Our aim is to consider a variational approach for different evolution problems, parabolic and hyperbolic in nature, arising in geometry,
physics, and complex systems. We borrow ideas from nonsmooth convex optimization and optimal
transport, and develop suitable novel efficient numerical schemes for a constructive approximation of their solutions.
Geometric evolution problems typically develop singularities in finite time. We aim to prove global existence for certain hyperbolic flows by minimizing suitable energy functionals, and to develop accordingly efficient numerical schemes preserving dynamical features (e.g.
symplectic schemes), adapting level set techniques (e.g. BMO-type schemes), time discretization (e.g. Morse semiflow) in combination with
primal-dual methods, splitting methods and exponential integrators. The robustness of the schemes and their validation along special solutions will enable us to perform simulations giving significant information of the evolution also after the formation of singularities in relevant situations completely unexplored so far, such as topology changes in the evolution, and in the case of networks of curves and surfaces.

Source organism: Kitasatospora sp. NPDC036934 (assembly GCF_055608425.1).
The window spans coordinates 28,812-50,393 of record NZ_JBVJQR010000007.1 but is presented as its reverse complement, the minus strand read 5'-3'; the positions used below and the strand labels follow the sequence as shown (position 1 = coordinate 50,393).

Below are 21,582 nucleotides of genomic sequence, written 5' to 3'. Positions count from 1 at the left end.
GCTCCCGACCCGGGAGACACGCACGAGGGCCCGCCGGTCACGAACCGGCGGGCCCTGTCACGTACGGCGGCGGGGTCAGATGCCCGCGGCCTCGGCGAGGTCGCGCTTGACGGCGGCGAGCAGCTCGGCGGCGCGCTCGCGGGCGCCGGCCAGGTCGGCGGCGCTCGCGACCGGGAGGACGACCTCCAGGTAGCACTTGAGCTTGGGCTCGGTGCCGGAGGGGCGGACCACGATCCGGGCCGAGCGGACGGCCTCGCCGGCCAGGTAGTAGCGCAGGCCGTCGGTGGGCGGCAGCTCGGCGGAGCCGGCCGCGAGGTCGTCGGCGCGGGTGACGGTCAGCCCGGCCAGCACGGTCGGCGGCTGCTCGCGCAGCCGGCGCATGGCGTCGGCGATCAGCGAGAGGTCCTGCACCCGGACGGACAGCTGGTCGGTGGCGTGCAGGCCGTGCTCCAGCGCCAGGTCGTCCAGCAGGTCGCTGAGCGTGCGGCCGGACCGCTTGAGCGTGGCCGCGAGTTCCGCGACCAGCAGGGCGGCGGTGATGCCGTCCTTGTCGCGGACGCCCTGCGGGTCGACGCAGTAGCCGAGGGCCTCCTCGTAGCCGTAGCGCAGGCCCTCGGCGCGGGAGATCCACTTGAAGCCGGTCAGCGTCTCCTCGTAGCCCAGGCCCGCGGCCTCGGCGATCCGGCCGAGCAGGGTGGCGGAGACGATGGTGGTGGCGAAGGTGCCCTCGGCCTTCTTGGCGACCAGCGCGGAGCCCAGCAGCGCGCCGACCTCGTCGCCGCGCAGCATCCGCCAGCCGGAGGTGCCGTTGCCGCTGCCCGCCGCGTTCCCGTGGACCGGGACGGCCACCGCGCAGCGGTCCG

Second, we consider the control of multi-agent systems whose microscopic dynamics is given by a differential inclusion with nonlocal terms. Thispoint of view can be used also to model uncertainty in classical deterministic control systems. A natural approach inspired to optimal
transportation consists in minimizing the value function in a metric measure space endowed with the Wasserstein distance. We aim to address
relevant issues concerning the existence and numerical approximation of optimal trajectories, to provide necessary conditions, and to develop suitablenotions of metric differentiability in order to derive regularity estimates for the value function, characterizing it as a
viscosity solution of a Hamilton-Jacobi-Bellman equation in the space of measures.